I was recently invited to participate by PLACE Built Environment Centre, Belfast, in ‘Space: a social agenda’ symposium, held and organised by The Braid arts centre in Ballymena, Co Antrim this October. I was honoured to join an impressive line-up that included arts practitioners, creative placemakers, architects and the local authority and government, the kind of mixed professional bag that I believe is essential to successful built environment working. Highlights of the day for me included those that I shared my panel, ‘A New Way of Working in Northern Ireland: the UK and international perspectives’, with former Architecture Centre Network colleagues Micheal Corr, from PLACE and Tom Keeley, (knowing him from his Architecture Foundation days), and also Torange Khonsari from Public Works.
Micheal spoke eloquently on streets as a democratic space where the public has rights and where a meanwhile use of space can open up new possibilities of permanent use. In this regard, I was reminded of Urban Prototyping Festival by Gray Area Foundation for the Arts in San Francisco and its 30% base rate for converting prototyped projects into permanent ones. Tom introduced us to Learning from Kilburn, an experimental space for uncovering the area and planning forward from this, and New City Reader, a billboard posted urban commentary publication. These are two great mechanisms for community engagement and I’d be keen to see this applied to some projects in Brighton and Hove, this city going through a period of quite substantial master-planned change. Torange called for the continued and deeper crossing of (perceived) boundaries between art and architecture, an approach I couldn’t advocate more.
The afternoon went on to feature Ricky Harris from Granby Park, Dublin. This is a place I spent some time in when over in Dublin over the summer on research (photos can be found here) and its outputs for a temporary pop-up park are quite considerable:
Ones to watch are PartII architecture students and artists Tara Kennedy and Jo Anne Butler, that together work as Culturstruction. Its ‘Glittery Embrace’ pontoon lingering space for teenagers in Callan, Co Kilkenny, seemed to strike a chord with the audience. The duo went on to list numerous other projects that showed an intuitive understanding of and insight into the built environment and its users, this work is of an incredibly high calibre.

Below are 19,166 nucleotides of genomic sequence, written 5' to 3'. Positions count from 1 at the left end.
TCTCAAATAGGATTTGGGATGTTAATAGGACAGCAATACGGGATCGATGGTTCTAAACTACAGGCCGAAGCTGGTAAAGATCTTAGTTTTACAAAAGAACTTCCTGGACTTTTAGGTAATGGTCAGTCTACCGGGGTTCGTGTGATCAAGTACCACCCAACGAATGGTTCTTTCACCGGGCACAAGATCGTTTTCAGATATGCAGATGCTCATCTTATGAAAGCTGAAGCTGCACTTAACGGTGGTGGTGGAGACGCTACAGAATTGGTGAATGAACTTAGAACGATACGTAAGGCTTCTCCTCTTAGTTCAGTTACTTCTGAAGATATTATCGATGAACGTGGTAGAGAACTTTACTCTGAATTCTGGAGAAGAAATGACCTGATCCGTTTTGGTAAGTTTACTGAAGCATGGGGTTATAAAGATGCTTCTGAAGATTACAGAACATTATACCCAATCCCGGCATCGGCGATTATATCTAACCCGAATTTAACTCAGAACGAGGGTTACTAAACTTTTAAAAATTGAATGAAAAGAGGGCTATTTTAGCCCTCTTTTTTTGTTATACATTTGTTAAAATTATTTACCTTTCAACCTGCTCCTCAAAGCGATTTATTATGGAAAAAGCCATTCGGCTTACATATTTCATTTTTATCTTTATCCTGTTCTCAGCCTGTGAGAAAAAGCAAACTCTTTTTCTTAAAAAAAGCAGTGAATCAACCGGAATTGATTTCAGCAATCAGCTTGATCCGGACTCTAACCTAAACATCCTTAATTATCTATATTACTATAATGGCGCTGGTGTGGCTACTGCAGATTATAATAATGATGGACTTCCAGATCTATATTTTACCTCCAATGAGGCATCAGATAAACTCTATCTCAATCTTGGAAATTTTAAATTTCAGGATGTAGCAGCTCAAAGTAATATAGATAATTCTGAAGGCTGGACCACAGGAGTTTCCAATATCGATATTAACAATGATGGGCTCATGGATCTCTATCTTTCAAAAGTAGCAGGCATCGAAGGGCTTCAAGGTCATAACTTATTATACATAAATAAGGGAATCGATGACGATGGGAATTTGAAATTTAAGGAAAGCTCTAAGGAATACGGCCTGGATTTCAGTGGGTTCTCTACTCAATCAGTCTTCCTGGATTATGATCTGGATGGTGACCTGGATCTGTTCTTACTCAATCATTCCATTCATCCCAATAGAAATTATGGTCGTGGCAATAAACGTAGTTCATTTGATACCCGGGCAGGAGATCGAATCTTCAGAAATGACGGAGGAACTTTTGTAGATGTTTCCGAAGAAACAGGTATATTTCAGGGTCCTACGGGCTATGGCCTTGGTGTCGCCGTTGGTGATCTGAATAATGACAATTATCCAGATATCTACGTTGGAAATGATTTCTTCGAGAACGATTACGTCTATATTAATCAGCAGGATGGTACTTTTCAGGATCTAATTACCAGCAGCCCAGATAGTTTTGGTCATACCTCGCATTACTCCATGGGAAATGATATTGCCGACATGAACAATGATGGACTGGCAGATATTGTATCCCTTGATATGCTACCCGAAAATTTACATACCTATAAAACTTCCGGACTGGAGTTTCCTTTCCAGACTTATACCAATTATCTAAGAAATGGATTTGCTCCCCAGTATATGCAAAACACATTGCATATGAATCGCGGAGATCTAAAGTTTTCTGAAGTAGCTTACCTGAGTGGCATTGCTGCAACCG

It was the creative placemaking approach of James Hennessey from Paul Hogarth Company, though that lingers with me the most since the symposium. James was leading the practice’s placemaking work in Ballymena and instead of a presentation of off-the-peg and token community consultation schemes, as can so often be experienced at conferences of architects, we were shown a scheme of community engagement work that had depth, breadth and creative flair. James detailed the 12-step approach they had taken to genuinely engaged community design:
- Stakeholder Meetings
- Public Display
- School Event
- Street Performers
- River Braid
- Band At The Stand
- Street Olympics
- Urban Farm
- Dress the Street
- Shop Interviews
- Workshops a,b and c
Some of these elements will be recognisable in the standard public consultation process, no bad thing at the right time if you know they will work. Some won’t mean anything without the context of Ballymena, which is as it should be as each placemaking is bespoke to that place. It was refreshing to hear James advocate for this approach and I look forward to seeing how Ballymena develops – with The Braid taking the lead too in creating this event – and I hope it’s the first of many - it should be exciting times for the people and town of Ballymena as well as its architectural and design communities.
Photos courtesy of The Braid.